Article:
The morphed version of Tiwari’s post appeared on Prashant’s feed and he retweeted it. Upon verification, he realised the tweet was doctored and deleted it from his profile.
I have seen Sushil Tiwari’s profiles across social media. Islamophobia, misogyny, racism and communalism are his favourite subjects.
As I had in June 2019, I put in my all to get Prashant released. We approached the sessions court, but he was denied bail. The case was pending before the high court for four weeks before it came up for hearing. We had to put out an appeal for financial help with the considerable legal fees.
Prashant is being held for a crime he did not commit. How many times have every one of us had an instance where we retweet something on impulse and later delete it after verifying its factuality? Should this invite punishment in a democracy?
There are so many verified accounts on Twitter that habitually share fake news. Renowned journalists from the top media houses shout falsities at us every night and I don’t see action taken against them. Freedom of expression is a constitutionally guaranteed right, one which has been denied to Prashant for a second time. Why is no action taken against the social media accounts that attempt to incite riots, spread communalism and threaten women with rape?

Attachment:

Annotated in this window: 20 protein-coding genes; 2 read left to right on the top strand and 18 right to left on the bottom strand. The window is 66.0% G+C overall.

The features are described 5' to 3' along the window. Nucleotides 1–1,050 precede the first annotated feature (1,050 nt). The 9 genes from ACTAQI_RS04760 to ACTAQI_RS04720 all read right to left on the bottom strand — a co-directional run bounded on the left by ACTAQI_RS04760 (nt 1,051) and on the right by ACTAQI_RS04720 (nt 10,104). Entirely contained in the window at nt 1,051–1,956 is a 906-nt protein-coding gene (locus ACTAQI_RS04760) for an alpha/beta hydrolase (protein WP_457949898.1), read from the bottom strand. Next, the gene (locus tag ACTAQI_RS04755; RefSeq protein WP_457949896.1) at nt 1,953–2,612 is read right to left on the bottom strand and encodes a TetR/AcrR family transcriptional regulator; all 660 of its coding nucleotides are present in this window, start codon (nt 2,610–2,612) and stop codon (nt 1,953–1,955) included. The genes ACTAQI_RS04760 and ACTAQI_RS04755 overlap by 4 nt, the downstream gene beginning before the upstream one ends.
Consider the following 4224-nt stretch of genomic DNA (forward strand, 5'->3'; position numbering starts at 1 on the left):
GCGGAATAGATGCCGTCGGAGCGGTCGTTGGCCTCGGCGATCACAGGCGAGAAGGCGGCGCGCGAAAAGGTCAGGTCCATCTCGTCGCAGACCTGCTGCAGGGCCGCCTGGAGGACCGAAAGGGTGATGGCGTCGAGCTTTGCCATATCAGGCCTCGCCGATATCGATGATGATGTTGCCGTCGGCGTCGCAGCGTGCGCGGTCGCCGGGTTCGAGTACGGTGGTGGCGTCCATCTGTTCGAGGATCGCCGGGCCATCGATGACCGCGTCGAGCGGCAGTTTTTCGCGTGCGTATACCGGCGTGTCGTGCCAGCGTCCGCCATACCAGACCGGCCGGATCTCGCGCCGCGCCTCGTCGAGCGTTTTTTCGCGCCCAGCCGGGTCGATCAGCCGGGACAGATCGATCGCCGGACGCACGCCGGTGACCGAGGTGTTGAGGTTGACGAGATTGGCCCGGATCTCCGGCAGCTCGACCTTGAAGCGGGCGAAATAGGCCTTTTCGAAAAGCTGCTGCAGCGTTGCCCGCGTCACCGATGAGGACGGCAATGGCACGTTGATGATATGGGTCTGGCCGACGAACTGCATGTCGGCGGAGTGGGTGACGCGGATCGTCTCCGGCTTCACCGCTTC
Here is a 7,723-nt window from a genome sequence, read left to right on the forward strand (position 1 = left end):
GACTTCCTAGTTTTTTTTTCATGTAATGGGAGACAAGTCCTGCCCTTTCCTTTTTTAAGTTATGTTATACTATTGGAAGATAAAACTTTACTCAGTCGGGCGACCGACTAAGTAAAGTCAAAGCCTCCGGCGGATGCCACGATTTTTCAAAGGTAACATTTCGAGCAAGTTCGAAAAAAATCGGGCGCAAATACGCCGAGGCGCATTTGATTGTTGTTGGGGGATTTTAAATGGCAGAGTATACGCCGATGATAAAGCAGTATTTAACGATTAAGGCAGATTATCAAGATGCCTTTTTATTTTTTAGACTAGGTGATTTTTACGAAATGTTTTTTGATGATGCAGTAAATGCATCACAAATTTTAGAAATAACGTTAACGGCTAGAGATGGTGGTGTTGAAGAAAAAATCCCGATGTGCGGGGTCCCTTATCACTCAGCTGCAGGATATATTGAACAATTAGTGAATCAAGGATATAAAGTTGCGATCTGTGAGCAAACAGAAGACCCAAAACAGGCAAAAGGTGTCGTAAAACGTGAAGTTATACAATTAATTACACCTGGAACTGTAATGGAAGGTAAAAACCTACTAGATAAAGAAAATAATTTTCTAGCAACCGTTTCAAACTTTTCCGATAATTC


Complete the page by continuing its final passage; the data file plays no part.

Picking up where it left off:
Prashant’s crime is that he asks questions to the ruling government, and is opinionated on their policy measures. Prashant is being held for having a voice.
I hope he is released soon. Until that time, I appeal to you all to raise your voice against the injustice of politically-motivated imprisonments.
As I write this, I am wiping away tears. I have held back my pain from the time Prashant was arrested until now, but I worry for him. My mental health is hanging by a thread.
I can only hold on to my faith in Babasaheb’s constitution, and maintain my trust in the judiciary that justice will be delivered soon.
Jagisha Arora has an MA in History and has worked as a freelance writer. She writes on issues of gender, caste and democracy.
This article was first published on LiveWire and has been republished here with permission.